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    Truman State University
   
 
  Sep 22, 2017
 
 
    
2017-2018 General/Graduate Catalog - Expires August 2023

Leadership (MA)


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Affiliation: Graduate School

MISSION

The mission of Truman’s Master of Arts in Leadership degree is to offer a diverse group of traditional and non-traditional students with a variety of academic and professional backgrounds the opportunity to develop higher levels of leadership potential through increased knowledge and understanding of personal and organizational leadership.

GOALS

Many people who have earned a baccalaureate degree find themselves wanting to think more intentionally about how to work in and with organizations to advance professional and personal goals. This degree is tailored to such an audience. Some students may be contemplating a change in career; others may want to add an emphasis to prior professional credentials and experience. Still others may realize that to really excel in their career choice, they need to acquire a greater understanding of how to lead and navigate organizations and how to build successful relations within and among organizations.

The Master of Arts in Leadership program is very flexible and is tailored to each individual student’s future goals. Students who graduate from this program, for example, are well positioned to take jobs managing not-for-profit organizations and working as policy analysts in government and corporate positions. Completion also helps to advance the careers of individuals with their current employers. Through experiential learning including simulations, case studies, and internships, students apply learning from core courses and progress from the study of leadership to its application and practice. In addition, students develop a specialization area to further their knowledge and understanding in a chosen area of focus designed to advance their personal leadership goals.

CURRICULAR DESIGN

The curriculum for Truman’s Master of Arts in Leadership consists of a 15 credit common core, a nine credit internship and evaluation, and a 15 credit area of specialization. The 15 credit core required of all students provides them with three foundation courses that cover leadership at the individual and small group level, leadership in organizations, and decision-making. This is followed by a case study and simulation-based seminar where students integrate their knowledge from the foundation courses with case studies and simulations based on real-world situations. The final course in the required core is a capstone project where students participate in a research seminar to complete an individual project, serve as sounding boards for peer projects, produce an individual portfolio of work from the degree, and present findings of their project to peers.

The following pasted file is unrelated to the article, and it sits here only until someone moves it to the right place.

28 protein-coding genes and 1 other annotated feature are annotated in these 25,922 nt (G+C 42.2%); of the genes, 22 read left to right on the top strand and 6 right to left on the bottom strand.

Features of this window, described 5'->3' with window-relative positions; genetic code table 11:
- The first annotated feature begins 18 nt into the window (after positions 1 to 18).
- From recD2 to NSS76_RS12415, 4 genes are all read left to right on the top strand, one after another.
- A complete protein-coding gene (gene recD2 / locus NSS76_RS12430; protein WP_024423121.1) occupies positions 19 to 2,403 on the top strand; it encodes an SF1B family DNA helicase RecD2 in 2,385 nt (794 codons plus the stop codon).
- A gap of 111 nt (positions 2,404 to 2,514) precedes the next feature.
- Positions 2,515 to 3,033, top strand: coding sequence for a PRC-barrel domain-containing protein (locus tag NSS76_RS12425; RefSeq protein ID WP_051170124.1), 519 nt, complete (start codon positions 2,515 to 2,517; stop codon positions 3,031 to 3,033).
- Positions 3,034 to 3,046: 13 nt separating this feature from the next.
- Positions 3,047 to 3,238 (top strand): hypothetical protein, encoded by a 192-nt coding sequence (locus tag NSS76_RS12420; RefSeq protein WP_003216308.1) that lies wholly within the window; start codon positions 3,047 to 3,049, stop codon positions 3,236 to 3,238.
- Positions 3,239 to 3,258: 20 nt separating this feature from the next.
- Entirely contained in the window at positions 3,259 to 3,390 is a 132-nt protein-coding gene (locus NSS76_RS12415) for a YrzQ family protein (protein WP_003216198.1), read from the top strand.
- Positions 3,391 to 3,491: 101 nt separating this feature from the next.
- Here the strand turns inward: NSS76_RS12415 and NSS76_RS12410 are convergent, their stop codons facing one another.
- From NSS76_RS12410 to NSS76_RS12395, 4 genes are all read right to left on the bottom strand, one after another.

The internship experience deepens the student’s understanding of leadership as they observe leaders and seek to demonstrate their own leadership potential. Students have mentors at the work site and a faculty member to better understand the dilemmas leaders face, the types of decisions they must make, the lack of certainty surrounding choice processes, and the influences of individual and organizational behavior patterns, politics, and expertise.

The fifteen credit area of specialization permits students to work with an advisor to tailor a focus of particular interest and utility to the student. Students may build a specialization in areas such as Public and Not-for-Profit Administration, Liberal Arts and Education, Sustainability and Environment, Sports Management and Organizational Communication to name a few. Because students can use a combination of courses from the 300-600 level for this part of the degree, they have many opportunities to tailor a program that fits their interests and needs.

Degree Requirements (39 credits)


Specialty Area Courses (15 credits)


Students may choose a pre-existing specialization program (e.g. Public and Not for Profit Management, Sustainability and Environment) or may work with their advisor to tailor a series of courses designed to develop a specialization area appropriate to the student’s goals. If choosing an individually designed specialization, the student must submit a plan approved by their advisor to the Graduate Dean. Students and advisors need to do this prior to the student taking the first course in the specialization. Credits toward the specialization are usually taken at the 500 and 600 levels but may include up to nine credits of upper-level course work. The student and student’s advisor work to identify a mix of courses that meets the student’s needs. Any undergraduate courses that are included in this mix must take the student beyond their undergraduate curriculum.

Requirements for Thesis, Internship, or other Capstone Experience (9 credits)


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